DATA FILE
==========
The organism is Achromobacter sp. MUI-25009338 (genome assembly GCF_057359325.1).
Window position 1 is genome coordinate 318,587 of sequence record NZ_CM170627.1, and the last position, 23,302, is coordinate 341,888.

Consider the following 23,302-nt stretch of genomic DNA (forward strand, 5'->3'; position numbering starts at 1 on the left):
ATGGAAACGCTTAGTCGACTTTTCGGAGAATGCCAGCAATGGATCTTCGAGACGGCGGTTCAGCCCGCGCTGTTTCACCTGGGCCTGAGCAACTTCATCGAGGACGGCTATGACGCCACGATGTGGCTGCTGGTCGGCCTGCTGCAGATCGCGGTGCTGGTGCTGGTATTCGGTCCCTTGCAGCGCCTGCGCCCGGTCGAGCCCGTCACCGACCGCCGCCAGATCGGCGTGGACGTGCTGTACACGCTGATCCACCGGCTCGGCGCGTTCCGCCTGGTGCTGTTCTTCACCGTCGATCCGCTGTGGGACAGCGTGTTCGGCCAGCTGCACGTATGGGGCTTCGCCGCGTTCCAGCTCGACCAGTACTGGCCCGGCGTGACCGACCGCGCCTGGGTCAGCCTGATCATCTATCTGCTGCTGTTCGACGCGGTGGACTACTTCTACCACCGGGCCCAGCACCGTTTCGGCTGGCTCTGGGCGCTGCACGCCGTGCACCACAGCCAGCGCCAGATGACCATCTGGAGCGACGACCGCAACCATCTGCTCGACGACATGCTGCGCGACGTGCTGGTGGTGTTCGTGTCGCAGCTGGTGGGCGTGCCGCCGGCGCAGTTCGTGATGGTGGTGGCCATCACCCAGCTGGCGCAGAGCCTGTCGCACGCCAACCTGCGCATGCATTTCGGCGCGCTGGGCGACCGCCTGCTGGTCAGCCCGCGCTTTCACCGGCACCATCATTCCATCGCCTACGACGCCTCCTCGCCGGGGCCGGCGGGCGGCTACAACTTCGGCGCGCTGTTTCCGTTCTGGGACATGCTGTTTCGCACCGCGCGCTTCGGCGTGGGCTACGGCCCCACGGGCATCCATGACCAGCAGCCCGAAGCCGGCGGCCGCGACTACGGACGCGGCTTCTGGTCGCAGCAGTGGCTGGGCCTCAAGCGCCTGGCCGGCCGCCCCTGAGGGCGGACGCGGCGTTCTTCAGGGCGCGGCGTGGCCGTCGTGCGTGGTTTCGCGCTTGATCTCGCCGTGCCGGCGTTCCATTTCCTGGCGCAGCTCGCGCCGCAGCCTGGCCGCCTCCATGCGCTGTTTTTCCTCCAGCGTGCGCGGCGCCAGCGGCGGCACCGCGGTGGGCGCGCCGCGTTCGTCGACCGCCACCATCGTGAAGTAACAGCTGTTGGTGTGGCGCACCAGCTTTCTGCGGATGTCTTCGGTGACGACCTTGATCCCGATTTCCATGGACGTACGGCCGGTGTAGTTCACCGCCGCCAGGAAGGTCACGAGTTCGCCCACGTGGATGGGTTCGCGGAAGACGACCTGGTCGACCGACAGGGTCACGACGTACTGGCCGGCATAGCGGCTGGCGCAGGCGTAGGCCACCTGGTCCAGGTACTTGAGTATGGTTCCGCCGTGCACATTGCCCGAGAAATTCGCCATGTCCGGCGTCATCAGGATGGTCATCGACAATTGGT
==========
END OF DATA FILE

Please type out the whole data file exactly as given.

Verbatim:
The organism is Achromobacter sp. MUI-25009338 (genome assembly GCF_057359325.1).
Window position 1 is genome coordinate 318,587 of sequence record NZ_CM170627.1, and the last position, 23,302, is coordinate 341,888.

Consider the following 23,302-nt stretch of genomic DNA (forward strand, 5'->3'; position numbering starts at 1 on the left):
ATGGAAACGCTTAGTCGACTTTTCGGAGAATGCCAGCAATGGATCTTCGAGACGGCGGTTCAGCCCGCGCTGTTTCACCTGGGCCTGAGCAACTTCATCGAGGACGGCTATGACGCCACGATGTGGCTGCTGGTCGGCCTGCTGCAGATCGCGGTGCTGGTGCTGGTATTCGGTCCCTTGCAGCGCCTGCGCCCGGTCGAGCCCGTCACCGACCGCCGCCAGATCGGCGTGGACGTGCTGTACACGCTGATCCACCGGCTCGGCGCGTTCCGCCTGGTGCTGTTCTTCACCGTCGATCCGCTGTGGGACAGCGTGTTCGGCCAGCTGCACGTATGGGGCTTCGCCGCGTTCCAGCTCGACCAGTACTGGCCCGGCGTGACCGACCGCGCCTGGGTCAGCCTGATCATCTATCTGCTGCTGTTCGACGCGGTGGACTACTTCTACCACCGGGCCCAGCACCGTTTCGGCTGGCTCTGGGCGCTGCACGCCGTGCACCACAGCCAGCGCCAGATGACCATCTGGAGCGACGACCGCAACCATCTGCTCGACGACATGCTGCGCGACGTGCTGGTGGTGTTCGTGTCGCAGCTGGTGGGCGTGCCGCCGGCGCAGTTCGTGATGGTGGTGGCCATCACCCAGCTGGCGCAGAGCCTGTCGCACGCCAACCTGCGCATGCATTTCGGCGCGCTGGGCGACCGCCTGCTGGTCAGCCCGCGCTTTCACCGGCACCATCATTCCATCGCCTACGACGCCTCCTCGCCGGGGCCGGCGGGCGGCTACAACTTCGGCGCGCTGTTTCCGTTCTGGGACATGCTGTTTCGCACCGCGCGCTTCGGCGTGGGCTACGGCCCCACGGGCATCCATGACCAGCAGCCCGAAGCCGGCGGCCGCGACTACGGACGCGGCTTCTGGTCGCAGCAGTGGCTGGGCCTCAAGCGCCTGGCCGGCCGCCCCTGAGGGCGGACGCGGCGTTCTTCAGGGCGCGGCGTGGCCGTCGTGCGTGGTTTCGCGCTTGATCTCGCCGTGCCGGCGTTCCATTTCCTGGCGCAGCTCGCGCCGCAGCCTGGCCGCCTCCATGCGCTGTTTTTCCTCCAGCGTGCGCGGCGCCAGCGGCGGCACCGCGGTGGGCGCGCCGCGTTCGTCGACCGCCACCATCGTGAAGTAACAGCTGTTGGTGTGGCGCACCAGCTTTCTGCGGATGTCTTCGGTGACGACCTTGATCCCGATTTCCATGGACGTACGGCCGGTGTAGTTCACCGCCGCCAGGAAGGTCACGAGTTCGCCCACGTGGATGGGTTCGCGGAAGACGACCTGGTCGACCGACAGGGTCACGACGTACTGGCCGGCATAGCGGCTGGCGCAGGCGTAGGCCACCTGGTCCAGGTACTTGAGTATGGTTCCGCCGTGCACATTGCCCGAGAAATTCGCCATGTCCGGCGTCATCAGGATGGTCATCGACAATTGGT